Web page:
20 January 2021

Malaysian Oil & Gas – Role of PETRONAS


In 1910, Malaysia had first discovered its first oil well on top of Canada Hill in Miri, Sarawak

The discovery was done by Shell and in 1914, Shell had constructed Malaysia’s first oil refinery. In 1974, a national oil and gas company namely Petroliam Nasional Berhad (“PETRONAS”) was formed to undertake the exploration and production of the oil and gas in Malaysia. The Petroleum Development Act 1974 (“the Act”), conferred on PETRONAS the entire ownership, exclusive rights, powers, liberties and privileges of exploring, exploiting, petroleum resources whether onshore or offshore

PETRONAS holds the right to issue licence to oil and gas companies to conduct upstream activities of exploration, development, and production of oil and gas in the country. 

The companies operate under the terms of  Production Sharing Agreements (“PSA”) or Production Sharing Contracts (“PSC”) and  Joint Operating Agreements (“JOA”) with Petronas Carigali Sdn Bhd (“PCSB”), a wholly owned subsidiary of PETRONAS, in the development of Malaysia’s Petroleum Blocks, across the entire upstream value chain.

These contracts create contractual relationships between PETRONAS and the oil exploration and prospecting companies (contractors). The contractors are authorised to develop new oil and gas fields in a defined area and for a defined period regarding the percentage of oil and gas production that will be received by each party after the parties have recovered a specific amount of costs and expenses


The PSC is a contract which governs the activities in any oil and gas upstream activities in Malaysia. It sets out the terms, conditions, rights and responsibilities of the parties involved. A typical PSC specifies, among others, the scope and duration of contract, fiscal terms, map of contract area, minimum work commitments and minimum financial commitments, participating interests of the contractors, conduct of management of operations, requirements for work programming and budgeting, methods of segregation and valuation of hydrocarbons, and cost recovery mechanism.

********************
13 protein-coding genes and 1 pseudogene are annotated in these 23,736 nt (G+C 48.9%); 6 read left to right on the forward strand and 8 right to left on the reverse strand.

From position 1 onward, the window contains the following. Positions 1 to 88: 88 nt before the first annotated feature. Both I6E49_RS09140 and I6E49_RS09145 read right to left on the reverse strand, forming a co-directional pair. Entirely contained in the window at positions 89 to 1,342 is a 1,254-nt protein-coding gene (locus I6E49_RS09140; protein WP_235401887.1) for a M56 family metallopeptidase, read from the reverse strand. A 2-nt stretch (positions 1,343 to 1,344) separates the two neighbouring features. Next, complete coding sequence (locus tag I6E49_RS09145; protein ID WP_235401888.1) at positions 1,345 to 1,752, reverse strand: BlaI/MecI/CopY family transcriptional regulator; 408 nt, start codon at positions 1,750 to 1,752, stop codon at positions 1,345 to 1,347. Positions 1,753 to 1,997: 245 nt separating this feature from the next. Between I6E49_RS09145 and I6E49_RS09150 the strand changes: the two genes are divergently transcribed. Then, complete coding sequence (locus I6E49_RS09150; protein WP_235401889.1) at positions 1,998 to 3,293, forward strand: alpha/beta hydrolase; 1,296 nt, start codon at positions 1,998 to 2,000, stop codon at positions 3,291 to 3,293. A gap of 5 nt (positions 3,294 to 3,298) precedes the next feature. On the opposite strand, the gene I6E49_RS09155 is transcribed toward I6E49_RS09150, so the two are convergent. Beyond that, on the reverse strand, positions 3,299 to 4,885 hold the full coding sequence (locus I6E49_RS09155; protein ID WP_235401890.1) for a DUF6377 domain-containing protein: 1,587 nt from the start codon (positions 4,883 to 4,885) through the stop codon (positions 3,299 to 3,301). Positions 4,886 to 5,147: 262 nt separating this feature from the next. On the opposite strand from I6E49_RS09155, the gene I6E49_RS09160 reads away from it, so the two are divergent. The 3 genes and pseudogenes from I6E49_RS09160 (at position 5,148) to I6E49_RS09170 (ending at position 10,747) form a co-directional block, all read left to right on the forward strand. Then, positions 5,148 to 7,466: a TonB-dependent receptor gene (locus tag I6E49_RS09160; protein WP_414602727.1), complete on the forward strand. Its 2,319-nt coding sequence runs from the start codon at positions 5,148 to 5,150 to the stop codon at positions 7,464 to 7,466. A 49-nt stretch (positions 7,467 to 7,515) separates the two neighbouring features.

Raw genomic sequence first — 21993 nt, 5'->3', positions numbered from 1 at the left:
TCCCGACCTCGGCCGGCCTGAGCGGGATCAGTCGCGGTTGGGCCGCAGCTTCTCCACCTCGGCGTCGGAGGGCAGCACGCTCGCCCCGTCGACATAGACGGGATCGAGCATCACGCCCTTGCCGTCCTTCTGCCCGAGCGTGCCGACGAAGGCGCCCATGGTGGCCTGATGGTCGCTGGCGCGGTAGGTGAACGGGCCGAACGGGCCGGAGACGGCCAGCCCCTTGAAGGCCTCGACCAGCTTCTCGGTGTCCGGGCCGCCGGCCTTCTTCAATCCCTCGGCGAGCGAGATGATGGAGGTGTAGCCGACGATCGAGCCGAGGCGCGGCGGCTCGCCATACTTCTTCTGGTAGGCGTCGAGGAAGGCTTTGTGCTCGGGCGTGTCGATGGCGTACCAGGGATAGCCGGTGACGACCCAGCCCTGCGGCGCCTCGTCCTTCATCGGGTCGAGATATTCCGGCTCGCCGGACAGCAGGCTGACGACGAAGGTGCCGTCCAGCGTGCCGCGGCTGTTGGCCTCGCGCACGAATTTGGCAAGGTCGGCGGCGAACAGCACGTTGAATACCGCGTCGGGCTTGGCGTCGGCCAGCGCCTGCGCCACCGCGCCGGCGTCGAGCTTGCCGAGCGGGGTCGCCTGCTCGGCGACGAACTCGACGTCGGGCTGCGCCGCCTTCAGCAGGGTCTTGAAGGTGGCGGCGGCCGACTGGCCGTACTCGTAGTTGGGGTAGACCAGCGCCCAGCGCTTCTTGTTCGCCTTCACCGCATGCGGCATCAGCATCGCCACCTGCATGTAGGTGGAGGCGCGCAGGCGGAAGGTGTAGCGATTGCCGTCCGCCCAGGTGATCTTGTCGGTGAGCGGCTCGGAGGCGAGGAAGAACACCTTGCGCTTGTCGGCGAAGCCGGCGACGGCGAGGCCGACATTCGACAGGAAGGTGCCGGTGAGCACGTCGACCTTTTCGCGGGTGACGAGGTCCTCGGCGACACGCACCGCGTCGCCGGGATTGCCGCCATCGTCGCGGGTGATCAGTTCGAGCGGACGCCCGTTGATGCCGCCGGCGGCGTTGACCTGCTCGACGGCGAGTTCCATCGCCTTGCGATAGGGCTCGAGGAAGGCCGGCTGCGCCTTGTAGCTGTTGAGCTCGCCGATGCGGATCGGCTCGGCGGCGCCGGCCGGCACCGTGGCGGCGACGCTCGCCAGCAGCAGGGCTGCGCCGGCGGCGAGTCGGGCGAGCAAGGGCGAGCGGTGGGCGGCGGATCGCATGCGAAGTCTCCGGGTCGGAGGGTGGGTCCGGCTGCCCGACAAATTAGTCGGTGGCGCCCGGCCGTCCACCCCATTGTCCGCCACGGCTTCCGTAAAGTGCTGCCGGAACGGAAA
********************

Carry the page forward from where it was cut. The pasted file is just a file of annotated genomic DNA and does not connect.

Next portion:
The PSC is based on a simple formula i.e. the contractor provides all capital associated with exploration and development of petroleum resources. In return, if exploration and development efforts are successful, the government allows the contractor to recover costs through the sale of the oil and/or gas and pays the contractor a fee based on a percentage of the remaining revenues. This fee is often subject to taxes and all production will belong to the government.

There are 4 types of current PSC exploration, as follow:- 

(i) Revenue-Over-Cost PSC for water depth below 200 metre;

(ii) Deepwater PSC for water depth between 200 metre to 1000 metre;

(iii) Ultra Deepwater PSC for water depth beyond 1000 metre; and 

(iv) High Pressure High Temperature PSC. 

To date, there are more than seventy (70) PSC contractors in Malaysia and among the major players are PCSB, ExxonMobil, Esso Production Malaysia, Shell Sabah Selatan, Lundin Malaysia, Sarawak Shell Berhad, Sante Fe Energy, Nippon Oil, Amareda Hess, Murphy Sarawak, Mobil, JAPEX, NORSK Hydro, Mitsubishi Corp, Petrofac, Newfields, Talisman and ConocoPhillips. However, PCSB, Shell and ExxonMobil dominate the Malaysian exploration and production (“E&P”) with 43%, 22% and 16% respectively, thus making up more than 80% of Malaysia total production.

Since its inception in 1976, the PSC scheme has contributed to the discovery of 22.2 billion barrels of oil equivalent (BBOE) of oil and gas resources in Malaysia, of which fourteen (14) BBOE of oil and gas were produced from 132 fields, data from PETRONAS indicated. The scheme also attracted $75.4 billion (MYR 330 billion) in total upstream investment, including the construction of 10 terminals, 320 offshore platforms and 4,350 miles (7,000 kilometers) of upstream pipeline.

Economically, the PSC scheme generated around twenty per centum (20%) of Malaysia’s gross domestic product in 2012. The 27 PSC Contractors in the country created jobs for 20,000 people, while the scheme created business opportunities for more than 4,000 oil and gas services companies in Malaysia.

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